Friday, November 25, 2005

I kinda forgot about my film school media journals. Here's a double dose:

Week 4 – 2002.10.31
Two years ago, I wore my Silent Bob costume (Kevin Smith again—can you forgive me, Anthony?) for Halloween at the casino where I was a dealer. Everyone thought I was dressed as a bum. It was heartening to wear it among a bunch of movie geeks and have them ALL get it.
Completely irrelevant to the topic, but it done me heart proud.
The subject was brought up repeatedly in the documentary of whether or not “true” film noir still exists. I think “true” film noir was, as you said, a product of a time and place. The depression, the war, and the influx of German directors all came together to signify a certain era in filmmaking, kind of the way you can look at action films with a Hong Kong influence and know you’re watching the 90s.
Even though “true” film noir (last time I’ll use that phrase, I promise) is gone, the genre has evolved and continues to thrive. There are the obvious superficial trappings—the wet pavement, the trenchcoats, the shadows through the blinds—but deeper than that, there are the thematic elements that have become so commonplace we don’t even recognize it. How many movies these days have a heart-rending betrayal as their major plot twist? Film noir, at heart, is about horrible people doing horrible things to each other. In these cynical times, that still resonates deeply.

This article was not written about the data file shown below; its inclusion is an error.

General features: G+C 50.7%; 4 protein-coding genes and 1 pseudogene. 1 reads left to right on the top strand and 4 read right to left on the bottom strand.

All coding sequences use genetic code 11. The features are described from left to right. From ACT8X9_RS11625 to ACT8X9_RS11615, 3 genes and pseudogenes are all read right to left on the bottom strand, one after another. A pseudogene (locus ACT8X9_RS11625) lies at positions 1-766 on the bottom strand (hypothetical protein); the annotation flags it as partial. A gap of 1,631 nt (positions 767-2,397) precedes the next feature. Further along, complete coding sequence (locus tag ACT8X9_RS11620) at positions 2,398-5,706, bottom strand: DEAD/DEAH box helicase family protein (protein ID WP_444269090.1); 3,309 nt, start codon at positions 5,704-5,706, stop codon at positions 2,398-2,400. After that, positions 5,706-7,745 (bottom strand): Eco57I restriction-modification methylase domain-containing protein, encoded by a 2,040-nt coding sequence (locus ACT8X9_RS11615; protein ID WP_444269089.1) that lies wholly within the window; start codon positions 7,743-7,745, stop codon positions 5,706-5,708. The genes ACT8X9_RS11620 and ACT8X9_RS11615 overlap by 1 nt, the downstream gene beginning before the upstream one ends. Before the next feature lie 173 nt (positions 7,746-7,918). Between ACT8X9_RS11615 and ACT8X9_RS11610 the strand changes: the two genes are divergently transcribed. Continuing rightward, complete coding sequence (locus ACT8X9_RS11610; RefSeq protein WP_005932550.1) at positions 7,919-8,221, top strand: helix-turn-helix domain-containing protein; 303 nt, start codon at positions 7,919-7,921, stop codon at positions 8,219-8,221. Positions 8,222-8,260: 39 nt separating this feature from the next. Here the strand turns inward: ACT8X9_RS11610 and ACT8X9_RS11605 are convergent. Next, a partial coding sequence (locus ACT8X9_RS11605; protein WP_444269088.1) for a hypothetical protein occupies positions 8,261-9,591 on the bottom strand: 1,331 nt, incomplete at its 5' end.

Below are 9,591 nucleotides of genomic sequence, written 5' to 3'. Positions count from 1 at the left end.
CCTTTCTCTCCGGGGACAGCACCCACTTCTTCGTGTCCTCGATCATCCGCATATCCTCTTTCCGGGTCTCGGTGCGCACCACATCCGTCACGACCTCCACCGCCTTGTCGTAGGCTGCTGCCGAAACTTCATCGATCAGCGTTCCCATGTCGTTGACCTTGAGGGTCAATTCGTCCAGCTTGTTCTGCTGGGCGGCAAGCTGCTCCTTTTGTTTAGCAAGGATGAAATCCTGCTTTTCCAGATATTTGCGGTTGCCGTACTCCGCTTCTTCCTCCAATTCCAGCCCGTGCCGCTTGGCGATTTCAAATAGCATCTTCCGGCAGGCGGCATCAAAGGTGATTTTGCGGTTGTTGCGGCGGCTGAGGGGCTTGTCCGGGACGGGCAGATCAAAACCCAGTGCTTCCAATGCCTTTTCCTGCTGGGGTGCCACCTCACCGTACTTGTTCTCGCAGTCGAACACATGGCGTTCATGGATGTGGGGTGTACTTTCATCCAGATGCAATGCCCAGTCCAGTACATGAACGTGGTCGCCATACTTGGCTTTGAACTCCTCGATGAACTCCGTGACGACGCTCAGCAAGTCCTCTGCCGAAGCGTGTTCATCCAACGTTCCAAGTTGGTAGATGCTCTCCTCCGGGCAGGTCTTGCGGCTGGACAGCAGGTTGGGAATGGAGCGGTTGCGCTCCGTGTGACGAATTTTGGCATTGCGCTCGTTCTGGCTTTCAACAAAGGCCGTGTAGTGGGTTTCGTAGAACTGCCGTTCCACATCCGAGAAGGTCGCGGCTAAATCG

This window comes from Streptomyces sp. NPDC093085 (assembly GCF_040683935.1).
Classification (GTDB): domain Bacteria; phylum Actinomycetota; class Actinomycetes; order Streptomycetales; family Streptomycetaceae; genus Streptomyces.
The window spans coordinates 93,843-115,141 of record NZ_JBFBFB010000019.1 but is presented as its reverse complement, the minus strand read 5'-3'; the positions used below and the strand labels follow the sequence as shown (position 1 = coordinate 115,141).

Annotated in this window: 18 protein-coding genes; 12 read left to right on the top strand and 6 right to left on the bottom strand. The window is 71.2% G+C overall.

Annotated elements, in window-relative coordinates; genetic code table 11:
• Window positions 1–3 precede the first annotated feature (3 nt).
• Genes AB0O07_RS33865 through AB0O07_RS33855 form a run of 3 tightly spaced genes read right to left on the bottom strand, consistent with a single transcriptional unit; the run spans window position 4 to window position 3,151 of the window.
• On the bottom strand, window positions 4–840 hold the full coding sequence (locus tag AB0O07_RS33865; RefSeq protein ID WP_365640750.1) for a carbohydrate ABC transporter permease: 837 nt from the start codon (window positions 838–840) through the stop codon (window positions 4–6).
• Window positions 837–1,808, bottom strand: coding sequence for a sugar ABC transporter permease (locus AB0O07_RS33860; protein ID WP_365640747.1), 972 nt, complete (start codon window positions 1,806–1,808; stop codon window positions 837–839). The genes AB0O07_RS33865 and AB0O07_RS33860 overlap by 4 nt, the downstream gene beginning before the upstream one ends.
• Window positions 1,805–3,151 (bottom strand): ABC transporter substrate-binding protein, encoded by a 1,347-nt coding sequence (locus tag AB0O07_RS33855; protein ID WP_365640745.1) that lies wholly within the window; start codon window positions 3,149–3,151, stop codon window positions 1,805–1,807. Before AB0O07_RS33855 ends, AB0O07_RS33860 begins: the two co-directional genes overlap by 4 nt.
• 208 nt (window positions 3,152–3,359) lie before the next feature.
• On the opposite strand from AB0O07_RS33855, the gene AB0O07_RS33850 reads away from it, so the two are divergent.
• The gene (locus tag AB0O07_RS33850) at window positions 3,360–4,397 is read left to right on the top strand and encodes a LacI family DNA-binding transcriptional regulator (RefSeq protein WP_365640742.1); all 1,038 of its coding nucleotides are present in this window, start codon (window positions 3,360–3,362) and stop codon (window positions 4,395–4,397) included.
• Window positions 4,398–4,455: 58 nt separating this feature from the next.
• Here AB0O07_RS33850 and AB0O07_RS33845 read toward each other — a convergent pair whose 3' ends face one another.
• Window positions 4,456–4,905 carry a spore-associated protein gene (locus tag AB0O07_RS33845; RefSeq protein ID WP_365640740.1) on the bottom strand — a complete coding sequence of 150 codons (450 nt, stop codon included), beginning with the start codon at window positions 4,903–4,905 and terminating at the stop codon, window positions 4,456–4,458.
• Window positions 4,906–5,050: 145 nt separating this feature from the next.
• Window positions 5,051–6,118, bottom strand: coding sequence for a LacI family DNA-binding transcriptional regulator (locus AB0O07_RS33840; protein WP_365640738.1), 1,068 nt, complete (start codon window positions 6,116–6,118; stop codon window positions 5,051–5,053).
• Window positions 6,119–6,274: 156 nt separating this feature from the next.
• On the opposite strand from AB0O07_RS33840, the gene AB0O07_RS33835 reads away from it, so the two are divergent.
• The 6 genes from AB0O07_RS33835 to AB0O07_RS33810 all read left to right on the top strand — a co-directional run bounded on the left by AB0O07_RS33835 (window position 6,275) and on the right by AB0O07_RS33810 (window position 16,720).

Hey, Kevin Smith wears a trenchcoat. Does that make Clerks film noir?

After a class on Canadian film financing...
Week 5 – 2002.11.7
This was one of those reality-check classes that scares the crap out of me. It’s all very well to fantasize about how cool it would be to be a big time director, but we need kicks in the ass like this to remind us of the business end of it all, and how intimidating it is.
This was also one of those classes that remind me that I’m not from here. I suppose I’m going to have to learn what the American financing process is like.
The trouble is, I’m a big fan of the renegade method--of guys like Robert Rodriguez being a medical guinea pig to make El Mariachi, or for that matter, George Lucas paying for the new Star Wars movies pretty much out of his own pocket, making them possibly the most expensive indie films in history.
Tempting as that route is (I hate business-type stuff) I know I’ll have to suck it up and learn to play the financing game. I guess I’ll even learn about CanCon

Copyright 2004 Rich Bowen

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